Furthering the debate on gun control
The debate on gun control in Canada has never been as controversial as what we see in the United States; while there is a vocal minority here that expresses enthusiasm for gun culture, it pales in comparison to our southern neighbours who, as we all know, hold a right to own a gun.
Personally, I’ve always been viciously anti-gun. While my right-wing friends may shriek in horror at the thought of my support for regulation on weapons, I want to stress that I hold much sympathy for the conservative side as well.
What I believe this really comes down to is a cultural problem instead of just a gun problem. Laws can help mold a culture, but they can’t change it.
Places with a peaceful culture, like Canada, thrive with having a low crime rate. Culture is all-encompassing and seeps into every fabric of society. Laws, on the other hand, are heavy-handed tools that may or may not achieve their desired goal.
What I’m getting at is that while laws can definitely be effective, if a culture condones something, it will become more common.
Look at the U.S. and the United Kingdom. The gun laws are very different from one another and yet the violent crime rates are fairly close.
One of the reasons behind this is cultural similarity. There is a prevalent gang culture in both the U.S. and U.K. in addition to a prevalent drug culture. Acting as if the number of guns alone dictates exactly how violent a country is isn’t based on any real fact, just faulty reasoning.
This isn’t to say that some gun laws haven’t been instrumental in lessening crime and stopping violence. I’m a supporter of most of Canada’s gun laws and the new set of laws being passed by our prime minister is a step in the right direction. Meanwhile in the U.S., the far right-wing has objected to any sort of new regulations, regardless of public support.
Universal background checks are an excellent tool to help stop the sale of guns to dangerous people, yet some on the right hate the idea. They scream, “The government shouldn’t know who has a gun!” They disregard how gun registration helps solve numerous crimes and argue that the government could “get them” one day.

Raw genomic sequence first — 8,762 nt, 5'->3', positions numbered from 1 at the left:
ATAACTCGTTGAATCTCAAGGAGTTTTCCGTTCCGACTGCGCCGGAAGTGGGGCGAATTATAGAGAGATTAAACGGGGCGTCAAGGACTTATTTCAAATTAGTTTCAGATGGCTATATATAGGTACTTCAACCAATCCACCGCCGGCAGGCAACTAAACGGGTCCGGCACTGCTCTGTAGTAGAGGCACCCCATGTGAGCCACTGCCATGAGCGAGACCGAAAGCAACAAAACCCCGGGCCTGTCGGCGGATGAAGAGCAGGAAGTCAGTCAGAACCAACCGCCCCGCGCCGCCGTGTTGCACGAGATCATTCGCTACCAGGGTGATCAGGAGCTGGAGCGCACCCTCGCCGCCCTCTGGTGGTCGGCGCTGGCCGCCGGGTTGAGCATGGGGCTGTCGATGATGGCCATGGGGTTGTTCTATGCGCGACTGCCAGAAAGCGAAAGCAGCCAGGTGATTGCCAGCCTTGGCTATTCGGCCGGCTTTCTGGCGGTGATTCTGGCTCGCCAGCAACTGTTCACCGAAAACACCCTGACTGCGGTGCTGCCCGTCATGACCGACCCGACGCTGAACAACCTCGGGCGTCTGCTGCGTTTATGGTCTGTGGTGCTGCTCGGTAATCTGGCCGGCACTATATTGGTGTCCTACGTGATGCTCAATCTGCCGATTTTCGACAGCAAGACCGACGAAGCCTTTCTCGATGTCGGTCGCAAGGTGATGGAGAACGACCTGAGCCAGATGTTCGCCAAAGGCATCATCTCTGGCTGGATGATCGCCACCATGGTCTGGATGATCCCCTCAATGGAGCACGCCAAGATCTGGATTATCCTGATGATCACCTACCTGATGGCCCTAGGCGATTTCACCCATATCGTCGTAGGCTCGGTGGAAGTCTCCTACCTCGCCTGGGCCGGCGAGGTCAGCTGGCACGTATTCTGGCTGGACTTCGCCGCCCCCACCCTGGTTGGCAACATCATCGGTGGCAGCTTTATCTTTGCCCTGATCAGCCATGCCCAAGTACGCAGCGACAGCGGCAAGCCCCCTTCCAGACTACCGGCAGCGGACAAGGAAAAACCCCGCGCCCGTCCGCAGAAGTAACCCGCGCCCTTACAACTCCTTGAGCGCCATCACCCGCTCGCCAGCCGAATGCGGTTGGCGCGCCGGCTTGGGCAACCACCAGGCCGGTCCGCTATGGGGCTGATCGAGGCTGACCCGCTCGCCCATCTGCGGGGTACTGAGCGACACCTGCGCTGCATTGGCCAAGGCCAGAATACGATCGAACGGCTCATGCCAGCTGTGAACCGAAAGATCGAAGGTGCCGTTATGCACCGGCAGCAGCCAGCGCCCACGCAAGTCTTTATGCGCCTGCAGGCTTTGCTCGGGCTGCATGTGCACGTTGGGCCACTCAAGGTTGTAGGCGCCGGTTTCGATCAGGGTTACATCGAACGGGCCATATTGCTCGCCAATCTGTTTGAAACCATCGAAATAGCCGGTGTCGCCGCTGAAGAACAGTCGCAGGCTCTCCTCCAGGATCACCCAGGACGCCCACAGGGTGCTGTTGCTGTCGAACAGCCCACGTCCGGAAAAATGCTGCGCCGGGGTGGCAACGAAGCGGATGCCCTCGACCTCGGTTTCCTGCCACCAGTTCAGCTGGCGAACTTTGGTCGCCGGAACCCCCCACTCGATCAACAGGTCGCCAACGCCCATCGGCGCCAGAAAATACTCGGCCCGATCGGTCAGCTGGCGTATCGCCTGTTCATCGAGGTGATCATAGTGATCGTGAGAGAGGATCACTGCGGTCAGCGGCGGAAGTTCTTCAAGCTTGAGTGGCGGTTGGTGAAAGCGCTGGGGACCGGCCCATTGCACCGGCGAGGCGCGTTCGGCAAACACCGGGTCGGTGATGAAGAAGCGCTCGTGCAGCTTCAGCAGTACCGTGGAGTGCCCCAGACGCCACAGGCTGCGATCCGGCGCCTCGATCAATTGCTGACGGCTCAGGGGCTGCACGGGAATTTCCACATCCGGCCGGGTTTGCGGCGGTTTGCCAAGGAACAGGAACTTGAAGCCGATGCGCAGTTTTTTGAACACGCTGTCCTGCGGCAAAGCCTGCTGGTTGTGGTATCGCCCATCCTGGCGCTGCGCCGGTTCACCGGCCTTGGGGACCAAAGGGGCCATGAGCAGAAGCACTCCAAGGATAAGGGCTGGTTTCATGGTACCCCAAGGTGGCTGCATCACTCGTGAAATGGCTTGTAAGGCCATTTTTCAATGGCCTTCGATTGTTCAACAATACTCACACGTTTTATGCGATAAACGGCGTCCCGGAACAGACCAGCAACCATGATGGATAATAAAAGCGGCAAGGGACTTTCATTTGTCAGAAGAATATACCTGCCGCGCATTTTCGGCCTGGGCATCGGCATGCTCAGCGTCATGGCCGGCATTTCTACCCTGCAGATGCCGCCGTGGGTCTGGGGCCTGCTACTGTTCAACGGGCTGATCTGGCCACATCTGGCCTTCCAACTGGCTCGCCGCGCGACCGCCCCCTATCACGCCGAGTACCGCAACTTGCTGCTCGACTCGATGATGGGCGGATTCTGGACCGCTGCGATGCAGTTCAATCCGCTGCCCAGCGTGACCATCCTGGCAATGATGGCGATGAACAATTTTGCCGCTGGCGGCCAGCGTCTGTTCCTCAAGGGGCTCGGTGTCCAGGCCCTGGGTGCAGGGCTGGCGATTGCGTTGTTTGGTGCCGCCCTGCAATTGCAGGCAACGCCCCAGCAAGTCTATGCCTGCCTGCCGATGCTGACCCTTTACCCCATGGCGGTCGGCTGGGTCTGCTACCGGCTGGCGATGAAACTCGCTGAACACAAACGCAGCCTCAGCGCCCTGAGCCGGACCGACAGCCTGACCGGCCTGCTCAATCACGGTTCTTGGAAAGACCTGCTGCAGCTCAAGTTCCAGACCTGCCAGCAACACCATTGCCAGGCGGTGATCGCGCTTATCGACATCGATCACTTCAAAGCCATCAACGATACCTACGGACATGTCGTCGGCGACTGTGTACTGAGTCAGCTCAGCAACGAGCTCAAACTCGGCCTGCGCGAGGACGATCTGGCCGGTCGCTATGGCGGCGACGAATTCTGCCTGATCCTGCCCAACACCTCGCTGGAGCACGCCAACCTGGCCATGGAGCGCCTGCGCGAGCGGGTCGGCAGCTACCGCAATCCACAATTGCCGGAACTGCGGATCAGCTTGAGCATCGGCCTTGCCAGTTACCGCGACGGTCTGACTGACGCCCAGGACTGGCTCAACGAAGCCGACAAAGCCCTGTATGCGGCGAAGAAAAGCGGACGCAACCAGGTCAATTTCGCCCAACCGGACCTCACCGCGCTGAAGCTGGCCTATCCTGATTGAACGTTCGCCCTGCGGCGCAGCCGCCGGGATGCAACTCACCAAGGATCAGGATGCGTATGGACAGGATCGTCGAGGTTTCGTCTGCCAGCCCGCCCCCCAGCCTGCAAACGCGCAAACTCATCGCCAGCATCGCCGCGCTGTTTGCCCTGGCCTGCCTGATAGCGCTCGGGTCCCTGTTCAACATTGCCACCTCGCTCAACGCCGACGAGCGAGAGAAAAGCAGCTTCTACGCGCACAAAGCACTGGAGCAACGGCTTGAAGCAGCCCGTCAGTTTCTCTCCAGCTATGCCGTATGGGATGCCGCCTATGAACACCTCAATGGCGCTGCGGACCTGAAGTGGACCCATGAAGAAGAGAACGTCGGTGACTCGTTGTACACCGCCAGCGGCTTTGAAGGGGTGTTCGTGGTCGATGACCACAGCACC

The gun enthusiasts also protest how California has the strictest gun laws, yet their number of gun murders is quite high. Again, the logic is seriously flawed. California may have the strictest laws in America, but they are ridiculously lax compared to other parts of the world. Open carry still exists in much of California — but hardly at all in Canada — and as long as you’re not a criminal and your gun is registered, you really won’t have a problem. Gun control has a long way to go before it starts to become effective in America, but to try and pretend that gun anarchy would solve everything is mind-boggling.
A common argument is that open carry would cut crime because criminals are less likely to attack people if they think they are armed. The problem is for this explanation to have any effect people have to be willing to carry a gun. Even in states like Texas where open carry is legal, the majority of people don’t carry around a firearm. In other words, legalized open carry is useless unless everyone is armed, which won’t happen.
So perhaps in a more peaceful culture, more relaxed gun laws are justified. While the majority of gun owners are far from criminals, that doesn’t mean the issue of guns can be brushed off to the side. I fail to see how making people take a training course or asking them to register their weapon can be classified as “the government taking the guns.”
Of course, Americans having the right to bare arms makes passing regulation a hefty task, but it’s not impossible. Here in Canada, most of the regulation is reasonable and has even been strengthened under Prime Minster Stephen Harper.
This is because owning a gun here is a privilege, and for those who trumpet gun ownership as a right, I argue rights are associated with responsibilities. Americans have a right to bare arms but also a moral responsibility to pursue peaceful ends.